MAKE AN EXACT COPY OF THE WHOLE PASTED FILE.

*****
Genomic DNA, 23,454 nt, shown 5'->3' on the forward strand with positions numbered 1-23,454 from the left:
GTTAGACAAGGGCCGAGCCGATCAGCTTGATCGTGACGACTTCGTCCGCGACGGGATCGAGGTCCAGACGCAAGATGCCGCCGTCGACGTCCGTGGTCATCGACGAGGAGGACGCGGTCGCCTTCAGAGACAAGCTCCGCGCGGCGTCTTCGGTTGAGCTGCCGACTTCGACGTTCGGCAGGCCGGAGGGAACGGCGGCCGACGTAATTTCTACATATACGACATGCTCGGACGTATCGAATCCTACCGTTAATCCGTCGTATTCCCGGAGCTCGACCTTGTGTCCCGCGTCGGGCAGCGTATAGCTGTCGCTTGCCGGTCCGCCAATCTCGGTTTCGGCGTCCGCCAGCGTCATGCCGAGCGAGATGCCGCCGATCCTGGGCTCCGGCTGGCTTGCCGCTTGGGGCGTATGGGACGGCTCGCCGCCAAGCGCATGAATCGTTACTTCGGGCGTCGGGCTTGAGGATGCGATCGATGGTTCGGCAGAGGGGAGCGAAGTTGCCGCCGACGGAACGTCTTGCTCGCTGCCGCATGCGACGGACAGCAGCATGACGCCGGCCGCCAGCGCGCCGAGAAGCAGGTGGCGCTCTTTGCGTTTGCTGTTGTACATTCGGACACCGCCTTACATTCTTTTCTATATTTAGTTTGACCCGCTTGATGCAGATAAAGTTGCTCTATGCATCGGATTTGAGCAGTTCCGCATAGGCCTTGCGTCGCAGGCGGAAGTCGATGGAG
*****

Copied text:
Genomic DNA, 23,454 nt, shown 5'->3' on the forward strand with positions numbered 1-23,454 from the left:
GTTAGACAAGGGCCGAGCCGATCAGCTTGATCGTGACGACTTCGTCCGCGACGGGATCGAGGTCCAGACGCAAGATGCCGCCGTCGACGTCCGTGGTCATCGACGAGGAGGACGCGGTCGCCTTCAGAGACAAGCTCCGCGCGGCGTCTTCGGTTGAGCTGCCGACTTCGACGTTCGGCAGGCCGGAGGGAACGGCGGCCGACGTAATTTCTACATATACGACATGCTCGGACGTATCGAATCCTACCGTTAATCCGTCGTATTCCCGGAGCTCGACCTTGTGTCCCGCGTCGGGCAGCGTATAGCTGTCGCTTGCCGGTCCGCCAATCTCGGTTTCGGCGTCCGCCAGCGTCATGCCGAGCGAGATGCCGCCGATCCTGGGCTCCGGCTGGCTTGCCGCTTGGGGCGTATGGGACGGCTCGCCGCCAAGCGCATGAATCGTTACTTCGGGCGTCGGGCTTGAGGATGCGATCGATGGTTCGGCAGAGGGGAGCGAAGTTGCCGCCGACGGAACGTCTTGCTCGCTGCCGCATGCGACGGACAGCAGCATGACGCCGGCCGCCAGCGCGCCGAGAAGCAGGTGGCGCTCTTTGCGTTTGCTGTTGTACATTCGGACACCGCCTTACATTCTTTTCTATATTTAGTTTGACCCGCTTGATGCAGATAAAGTTGCTCTATGCATCGGATTTGAGCAGTTCCGCATAGGCCTTGCGTCGCAGGCGGAAGTCGATGGAG